MOSCOW (Reuters) - A group leading an Islamist insurgency against Russia said on Sunday it was not at war with the United States, distancing itself from last week’s Boston Marathon bombing.
Ethnic Chechen Tamerlan Tsarnaev, 26, who was killed in a gunfight with police following a manhunt that shut down Boston on Friday, and his younger brother Dzhokhar, 19, are suspected of carrying out the attack last week.
A trip the elder Tsarnaev made last year to Russia’s volatile North Caucasus, a mountainous region that stretches nearly between the Caspian and Black Seas, has aroused suspicions he might have made contact with militant groups that wage daily violence to establish an Islamist state there.
A statement from militants operating in Dagestan, where the brothers spent time as children, said the Caucasus Emirate which leads the insurgency and is headed by Russia’s most wanted man Doku Umarov was not targeting the United States.
“Caucasian mujahideen are not carrying out military actions against the United States. We are fighting with Russia, which is responsible not only for the occupation of the Caucasus but for monstrous crimes against Muslims,” said the statement, which did not outright deny any links with the attacks or Tamerlan.
Media reports have said U.S. investigators are looking to see if there is a link between Tamerlan Tsarnaev and the Chechen-born Umarov, who was placed on the U.S. State Department’s list of terrorists in 2010.
Insurgent violence, rooted in two separatist wars between Russian troops and Chechen separatists following the fall of the Soviet Union, occurs regularly across the North Caucasus near Sochi, where Moscow plans to hold the 2014 Winter Olympics.
The statement also went to pains to raise suspicions that Russian security forces were involved in Boston attacks.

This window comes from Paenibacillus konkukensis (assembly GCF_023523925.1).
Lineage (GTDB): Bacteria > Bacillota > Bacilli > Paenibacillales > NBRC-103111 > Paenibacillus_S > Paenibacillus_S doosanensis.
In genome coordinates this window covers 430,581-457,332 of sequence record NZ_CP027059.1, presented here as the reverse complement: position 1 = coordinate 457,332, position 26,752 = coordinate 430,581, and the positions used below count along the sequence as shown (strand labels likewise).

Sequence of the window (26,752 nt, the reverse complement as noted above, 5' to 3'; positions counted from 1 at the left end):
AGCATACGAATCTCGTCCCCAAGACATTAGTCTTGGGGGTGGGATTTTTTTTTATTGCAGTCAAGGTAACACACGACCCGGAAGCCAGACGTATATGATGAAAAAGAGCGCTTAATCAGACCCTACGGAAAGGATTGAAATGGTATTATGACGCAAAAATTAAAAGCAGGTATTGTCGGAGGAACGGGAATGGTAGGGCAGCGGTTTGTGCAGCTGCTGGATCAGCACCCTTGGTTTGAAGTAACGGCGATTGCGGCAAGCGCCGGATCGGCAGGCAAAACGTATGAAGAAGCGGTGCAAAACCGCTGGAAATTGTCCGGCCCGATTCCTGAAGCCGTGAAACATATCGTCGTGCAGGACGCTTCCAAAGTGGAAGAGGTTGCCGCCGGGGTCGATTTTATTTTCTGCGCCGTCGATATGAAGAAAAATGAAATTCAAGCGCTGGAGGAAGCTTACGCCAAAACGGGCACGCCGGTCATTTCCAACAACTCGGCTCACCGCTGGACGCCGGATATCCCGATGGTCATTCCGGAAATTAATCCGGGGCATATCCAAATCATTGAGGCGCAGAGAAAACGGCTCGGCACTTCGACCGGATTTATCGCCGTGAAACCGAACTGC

“If the U.S. government is really interested in finding the real organizers of the explosions in Boston ... then they should focus on the involvement of the Russian special services in the events,” the statement read without offering details.
The statement also cited a previously-released video in which Umarov, one of the last surviving original leaders of the Chechen rebellion that began in the early 1990s, issued a moratorium on attacks on civilians in Russia.
“Even regarding our enemy, the government of Russia, with which the Caucasus Emirate is fighting, the order from the Emir of the Caucasus Emirate Doku Umarov remains valid prohibiting strikes against civilian targets,” the statement read.
The Caucasus Emirate claimed responsibility for a suicide bombing at Moscow’s Domodedovo airport in January 2011 that killed 37 people and for suicide bombings on the Moscow subway that killed 40 people in 2010.
Although 124 people have died in the North Caucasus since the beginning of this year, according to website Caucasian Knot, which tracks the violence, the vast majority of deaths have been militants and security officers.
A combination of religious fervor and anger over corruption and strong arm tactics by local Kremlin-backed rulers against suspected militants are mostly responsible for driving youth into the ranks of the insurgency.
Reporting by Thomas Grove; Editing by Jason Webb